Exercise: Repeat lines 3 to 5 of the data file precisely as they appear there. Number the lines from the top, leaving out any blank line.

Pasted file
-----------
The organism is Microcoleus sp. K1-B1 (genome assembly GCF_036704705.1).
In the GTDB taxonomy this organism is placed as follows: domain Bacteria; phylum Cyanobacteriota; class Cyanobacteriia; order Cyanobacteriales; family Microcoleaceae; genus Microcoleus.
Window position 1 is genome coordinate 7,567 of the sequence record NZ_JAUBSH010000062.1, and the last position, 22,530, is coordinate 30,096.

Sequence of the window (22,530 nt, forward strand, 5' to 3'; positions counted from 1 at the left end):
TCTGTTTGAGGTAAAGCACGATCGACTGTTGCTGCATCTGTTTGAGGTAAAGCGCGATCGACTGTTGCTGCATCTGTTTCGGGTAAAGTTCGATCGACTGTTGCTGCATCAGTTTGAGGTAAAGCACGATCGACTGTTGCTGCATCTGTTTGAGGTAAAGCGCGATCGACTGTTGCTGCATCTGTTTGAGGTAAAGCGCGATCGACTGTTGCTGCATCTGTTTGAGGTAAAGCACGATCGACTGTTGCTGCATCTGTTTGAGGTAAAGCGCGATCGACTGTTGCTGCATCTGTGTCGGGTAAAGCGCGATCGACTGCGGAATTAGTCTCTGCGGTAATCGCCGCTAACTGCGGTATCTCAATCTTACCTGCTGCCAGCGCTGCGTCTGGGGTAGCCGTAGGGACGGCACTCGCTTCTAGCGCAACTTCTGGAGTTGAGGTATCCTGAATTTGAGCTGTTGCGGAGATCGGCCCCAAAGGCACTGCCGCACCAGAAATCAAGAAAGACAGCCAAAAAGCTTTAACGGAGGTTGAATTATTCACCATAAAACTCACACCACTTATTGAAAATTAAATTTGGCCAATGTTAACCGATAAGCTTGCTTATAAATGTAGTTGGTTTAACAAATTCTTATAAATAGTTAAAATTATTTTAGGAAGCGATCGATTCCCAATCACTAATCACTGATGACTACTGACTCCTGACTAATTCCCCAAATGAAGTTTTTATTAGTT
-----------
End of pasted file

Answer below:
Window position 1 is genome coordinate 7,567 of the sequence record NZ_JAUBSH010000062.1, and the last position, 22,530, is coordinate 30,096.

Sequence of the window (22,530 nt, forward strand, 5' to 3'; positions counted from 1 at the left end):
TCTGTTTGAGGTAAAGCACGATCGACTGTTGCTGCATCTGTTTGAGGTAAAGCGCGATCGACTGTTGCTGCATCTGTTTCGGGTAAAGTTCGATCGACTGTTGCTGCATCAGTTTGAGGTAAAGCACGATCGACTGTTGCTGCATCTGTTTGAGGTAAAGCGCGATCGACTGTTGCTGCATCTGTTTGAGGTAAAGCGCGATCGACTGTTGCTGCATCTGTTTGAGGTAAAGCACGATCGACTGTTGCTGCATCTGTTTGAGGTAAAGCGCGATCGACTGTTGCTGCATCTGTGTCGGGTAAAGCGCGATCGACTGCGGAATTAGTCTCTGCGGTAATCGCCGCTAACTGCGGTATCTCAATCTTACCTGCTGCCAGCGCTGCGTCTGGGGTAGCCGTAGGGACGGCACTCGCTTCTAGCGCAACTTCTGGAGTTGAGGTATCCTGAATTTGAGCTGTTGCGGAGATCGGCCCCAAAGGCACTGCCGCACCAGAAATCAAGAAAGACAGCCAAAAAGCTTTAACGGAGGTTGAATTATTCACCATAAAACTCACACCACTTATTGAAAATTAAATTTGGCCAATGTTAACCGATAAGCTTGCTTATAAATGTAGTTGGTTTAACAAATTCTTATAAATAGTTAAAATTATTTTAGGAAGCGATCGATTCCCAATCACTAATCACTGATGACTACTGACTCCTGACTAATTCCCCAAATGAAGTTTTTATTAGTT